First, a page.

Work to complete the project has been postponed by the controller's office repeatedly over the past several years, said Lynelle Jolley, spokeswoman for the governor's Department of Personnel Administration.

"They had various setbacks that only they can explain," she said.

Harrigan said he was involved with the 21st Century Project when it was conceived in the late 1990s. He said the state fired the vendor executing the project in 2008 because the company went bankrupt.
In other words, it may cost more money to fix California's ancient payroll system than cutting state workers' pay would save on a temp basis, considering they would have to pay the workers the lost wages anyway.

California is pretty much deep into failed state status at this point.

That Whole Independence Thing

And as we celebrate America's birthday, let's keep in mind the details as to why we have a day off.
Every Fourth of July, Americans gather to celebrate the country's declaration of independence from ... um, what country was that again?
If you answered the above question with the word "England" or "Britain," you would be obviously correct. But a new Marist poll finds that more than a quarter -- 26 percent -- of Americans polled couldn't bring to mind the name of the country from whom the original 13 colonies gained independence.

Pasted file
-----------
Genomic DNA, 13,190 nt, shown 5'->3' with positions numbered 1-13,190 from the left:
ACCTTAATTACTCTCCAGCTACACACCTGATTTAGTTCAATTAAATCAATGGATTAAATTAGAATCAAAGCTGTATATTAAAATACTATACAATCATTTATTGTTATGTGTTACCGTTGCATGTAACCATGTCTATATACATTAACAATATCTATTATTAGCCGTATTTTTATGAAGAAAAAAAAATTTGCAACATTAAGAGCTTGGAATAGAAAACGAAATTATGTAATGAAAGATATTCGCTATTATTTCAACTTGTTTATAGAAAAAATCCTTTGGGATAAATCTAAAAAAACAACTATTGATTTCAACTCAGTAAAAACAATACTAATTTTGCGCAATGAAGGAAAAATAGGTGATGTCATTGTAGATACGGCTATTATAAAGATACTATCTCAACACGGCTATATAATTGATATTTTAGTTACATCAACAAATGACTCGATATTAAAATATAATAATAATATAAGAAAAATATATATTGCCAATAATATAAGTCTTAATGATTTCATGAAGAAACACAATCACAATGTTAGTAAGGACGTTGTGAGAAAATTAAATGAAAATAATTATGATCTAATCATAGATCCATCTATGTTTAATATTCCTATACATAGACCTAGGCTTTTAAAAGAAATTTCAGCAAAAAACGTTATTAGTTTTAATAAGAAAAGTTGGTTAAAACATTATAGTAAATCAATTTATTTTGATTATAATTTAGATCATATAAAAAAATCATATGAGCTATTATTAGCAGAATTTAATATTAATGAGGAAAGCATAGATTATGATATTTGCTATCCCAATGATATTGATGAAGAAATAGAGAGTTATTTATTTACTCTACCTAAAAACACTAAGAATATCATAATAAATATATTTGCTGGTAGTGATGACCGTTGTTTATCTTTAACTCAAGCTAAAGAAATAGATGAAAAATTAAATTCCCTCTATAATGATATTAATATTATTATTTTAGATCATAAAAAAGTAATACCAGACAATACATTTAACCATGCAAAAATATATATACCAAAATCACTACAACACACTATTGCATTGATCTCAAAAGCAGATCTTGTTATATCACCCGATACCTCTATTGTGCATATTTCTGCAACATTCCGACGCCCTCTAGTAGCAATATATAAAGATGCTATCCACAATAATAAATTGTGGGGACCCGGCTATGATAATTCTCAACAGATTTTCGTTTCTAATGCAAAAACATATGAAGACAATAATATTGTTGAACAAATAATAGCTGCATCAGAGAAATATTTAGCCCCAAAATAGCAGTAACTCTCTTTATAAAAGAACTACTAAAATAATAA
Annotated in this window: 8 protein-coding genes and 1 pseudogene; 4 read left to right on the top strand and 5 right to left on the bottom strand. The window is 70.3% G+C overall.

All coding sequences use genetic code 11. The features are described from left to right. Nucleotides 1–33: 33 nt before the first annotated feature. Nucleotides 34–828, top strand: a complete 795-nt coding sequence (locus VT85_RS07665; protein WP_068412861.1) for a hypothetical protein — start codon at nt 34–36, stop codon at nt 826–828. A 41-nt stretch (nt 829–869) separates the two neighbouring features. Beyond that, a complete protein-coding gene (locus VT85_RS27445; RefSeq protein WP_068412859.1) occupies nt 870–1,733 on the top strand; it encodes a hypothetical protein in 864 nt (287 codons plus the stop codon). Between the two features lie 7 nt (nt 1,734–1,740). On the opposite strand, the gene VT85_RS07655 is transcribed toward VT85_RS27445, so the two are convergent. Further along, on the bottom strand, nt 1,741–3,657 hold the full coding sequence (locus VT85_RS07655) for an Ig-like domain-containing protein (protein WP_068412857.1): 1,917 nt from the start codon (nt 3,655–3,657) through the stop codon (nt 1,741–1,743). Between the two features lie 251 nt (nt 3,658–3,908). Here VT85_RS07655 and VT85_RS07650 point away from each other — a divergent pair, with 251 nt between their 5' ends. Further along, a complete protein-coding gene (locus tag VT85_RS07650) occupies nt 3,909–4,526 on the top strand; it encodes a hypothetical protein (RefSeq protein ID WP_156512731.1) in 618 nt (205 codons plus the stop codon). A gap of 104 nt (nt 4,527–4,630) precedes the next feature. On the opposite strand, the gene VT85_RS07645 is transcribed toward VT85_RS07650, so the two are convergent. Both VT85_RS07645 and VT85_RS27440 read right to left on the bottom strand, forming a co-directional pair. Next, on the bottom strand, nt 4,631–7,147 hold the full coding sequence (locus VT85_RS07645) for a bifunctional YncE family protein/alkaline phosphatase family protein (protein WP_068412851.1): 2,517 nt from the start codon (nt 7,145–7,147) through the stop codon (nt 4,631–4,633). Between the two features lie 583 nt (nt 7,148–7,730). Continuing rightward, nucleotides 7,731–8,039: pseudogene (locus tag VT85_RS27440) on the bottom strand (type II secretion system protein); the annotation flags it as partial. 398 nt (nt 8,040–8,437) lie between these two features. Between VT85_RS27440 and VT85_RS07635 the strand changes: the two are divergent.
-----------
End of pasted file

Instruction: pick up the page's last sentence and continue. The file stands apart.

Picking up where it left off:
Results were especially poor among the young: Of respondents aged 18 to 29, only 60 percent correctly identified Great Britain. A full one-third were unsure.
Maybe history class was too long ago. Or maybe, as the New York Daily News would have it, Americans are "pretty dumb."
Overall, 20 percent of the population answered "not sure" to the question, while six percent declared it to be a country other than Great Britain. "Among the countries mentioned are France, China, Japan, Mexico, and Spain," Marist reports.
Given the state of our economy, China may actually be a quasi-acceptable answer if we ever do get free of them.  But France?  Really?